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from Breakingviews:

Aggressive M&A puts focus on Thai tycoon’s empire

By Una Galani

The author is a Reuters Breakingviews columnist. The opinions expressed are her own.

Charoen Sirivadhanabhakdi’s appetite for deals has put his sprawling empire in focus. The Thai drinks-to-property tycoon is eyeing more acquisitions on top of the $3.3 billion his companies have spent this year. Investors have already given a poor reception to his most recent deals. A pick’n’mix approach to public markets may explain some of their doubts.

Graphic: Charoen's empire

Shareholders in Singapore’s United Engineers announced on Aug. 27 that they were in exclusive talks with a company controlled by Charoen to sell a stake in the $1.4 billion group. Shares in two Charoen-backed companies, Singaporean property developer Frasers Centrepoint and Bangkok-listed consumer distributor Berli Jucker have fallen more than 10 percent in the past three months since announcing large acquisitions that stretch their balance sheets. The dealmaking adds to concerns over Charoen’s borrowings since he won the $11.2 billion battle for Singaporean conglomerate Fraser & Neave last year.

The tycoon’s empire includes at least 13 publicly-listed companies with a combined market value of more than $30 billion. The biggest by far is Thai Beverage, the maker of Chang Beer. Charoen doesn’t exert control through a single holding company, but scatters his interests across various entities held by himself, his wife, or his children.

from Breakingviews:

Voracious buyers find the meat on Sara Lee’s bones

By Kevin Allison

The author is a Reuters Breakingviews columnist. The opinions expressed are his own.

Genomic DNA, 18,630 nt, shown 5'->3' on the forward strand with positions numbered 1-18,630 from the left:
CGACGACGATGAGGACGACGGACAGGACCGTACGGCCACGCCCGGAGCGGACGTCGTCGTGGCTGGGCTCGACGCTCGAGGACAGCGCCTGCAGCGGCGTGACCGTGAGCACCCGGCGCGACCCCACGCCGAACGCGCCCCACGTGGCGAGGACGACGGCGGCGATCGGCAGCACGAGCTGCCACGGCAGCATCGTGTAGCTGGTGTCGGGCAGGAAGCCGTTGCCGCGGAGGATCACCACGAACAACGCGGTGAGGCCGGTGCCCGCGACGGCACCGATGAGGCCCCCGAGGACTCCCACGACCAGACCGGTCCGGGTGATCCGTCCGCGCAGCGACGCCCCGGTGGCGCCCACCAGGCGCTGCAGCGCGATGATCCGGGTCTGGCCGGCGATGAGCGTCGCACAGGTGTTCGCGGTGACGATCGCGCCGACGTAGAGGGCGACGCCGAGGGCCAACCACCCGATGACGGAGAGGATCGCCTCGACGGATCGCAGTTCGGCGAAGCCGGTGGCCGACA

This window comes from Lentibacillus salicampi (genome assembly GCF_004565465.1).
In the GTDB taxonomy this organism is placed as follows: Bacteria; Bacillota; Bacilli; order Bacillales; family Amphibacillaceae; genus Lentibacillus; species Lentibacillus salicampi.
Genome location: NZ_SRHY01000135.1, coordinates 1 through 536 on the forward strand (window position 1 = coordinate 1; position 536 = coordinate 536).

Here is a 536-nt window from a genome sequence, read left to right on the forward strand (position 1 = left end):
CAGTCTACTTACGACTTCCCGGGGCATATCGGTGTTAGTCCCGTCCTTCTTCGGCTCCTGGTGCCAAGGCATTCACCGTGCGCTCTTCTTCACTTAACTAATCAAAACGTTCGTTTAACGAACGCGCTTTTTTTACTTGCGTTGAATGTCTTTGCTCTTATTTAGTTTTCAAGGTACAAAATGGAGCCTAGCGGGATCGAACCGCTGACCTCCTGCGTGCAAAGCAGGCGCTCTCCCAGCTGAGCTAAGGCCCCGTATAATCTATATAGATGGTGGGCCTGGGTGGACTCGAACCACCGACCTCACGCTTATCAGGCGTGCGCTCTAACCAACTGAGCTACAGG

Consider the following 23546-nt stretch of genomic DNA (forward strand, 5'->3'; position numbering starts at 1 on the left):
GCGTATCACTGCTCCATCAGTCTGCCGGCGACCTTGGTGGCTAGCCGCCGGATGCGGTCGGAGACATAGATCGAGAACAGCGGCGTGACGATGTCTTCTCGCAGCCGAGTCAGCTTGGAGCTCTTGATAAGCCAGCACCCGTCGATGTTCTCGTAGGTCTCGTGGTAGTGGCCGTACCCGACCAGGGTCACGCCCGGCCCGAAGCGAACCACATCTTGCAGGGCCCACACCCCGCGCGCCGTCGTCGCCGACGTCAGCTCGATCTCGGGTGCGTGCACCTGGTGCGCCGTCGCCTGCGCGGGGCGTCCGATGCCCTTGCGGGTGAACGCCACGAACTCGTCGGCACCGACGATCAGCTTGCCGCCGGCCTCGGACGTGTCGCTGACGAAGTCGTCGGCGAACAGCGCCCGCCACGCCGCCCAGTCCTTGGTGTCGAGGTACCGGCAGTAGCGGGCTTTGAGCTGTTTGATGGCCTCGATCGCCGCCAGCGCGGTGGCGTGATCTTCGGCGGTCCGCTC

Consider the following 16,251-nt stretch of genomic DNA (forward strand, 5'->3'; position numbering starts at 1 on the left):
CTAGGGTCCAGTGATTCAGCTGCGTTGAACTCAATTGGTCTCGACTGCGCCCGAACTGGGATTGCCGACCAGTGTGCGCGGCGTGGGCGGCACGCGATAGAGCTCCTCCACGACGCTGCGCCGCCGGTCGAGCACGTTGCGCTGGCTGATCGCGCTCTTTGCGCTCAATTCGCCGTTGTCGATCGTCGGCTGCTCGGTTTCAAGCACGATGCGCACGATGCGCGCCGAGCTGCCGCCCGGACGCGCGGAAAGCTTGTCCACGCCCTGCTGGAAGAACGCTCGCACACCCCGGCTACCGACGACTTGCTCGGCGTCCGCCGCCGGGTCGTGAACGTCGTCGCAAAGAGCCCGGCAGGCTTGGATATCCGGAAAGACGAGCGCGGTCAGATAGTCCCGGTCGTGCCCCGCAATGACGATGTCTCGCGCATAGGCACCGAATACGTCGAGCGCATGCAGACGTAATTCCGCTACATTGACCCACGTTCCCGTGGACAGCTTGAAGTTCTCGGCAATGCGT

Voracious buyers are finding the meat on Sara Lee’s bones. The old consumer conglomerate broke itself up into meat-focused Hillshire Brands and coffee-roaster D.E Master Blenders 1753 in 2012 after spurning takeover offers worth about $12 billion, according to press reports at the time. It looked like a raw deal - until now.

from Breakingviews:

Li Ka-shing still has what investors want

By Una Galani

The author is a Reuters Breakingviews columnist. The opinions expressed are her own.

Li Ka-shing may be an octogenarian but he still knows when to buy and sell. An analysis of 16 listed parts of the Hong Kong tycoon’s telecoms-to-energy empire, with a combined market capitalization of more than $170 billion, shows a mixed record of delivering shareholder returns. Yet Li’s flagship holding companies have matched or beaten the market over the past two and five years. For investors, it pays to invest as close as possible to the man himself.

from Breakingviews:

South Korea’s next leader will face a currency war

The author is a Reuters Breakingviews columnist. The opinions expressed are his own.

By Andy Mukherjee

Every new South Korean president has to contend with sabre-rattling by Pyongyang. It won’t be any different this time. North Korea’s recent rocket launch shows just what kind of reception the next occupant of Seoul’s Blue House can expect from across the demilitarized zone.

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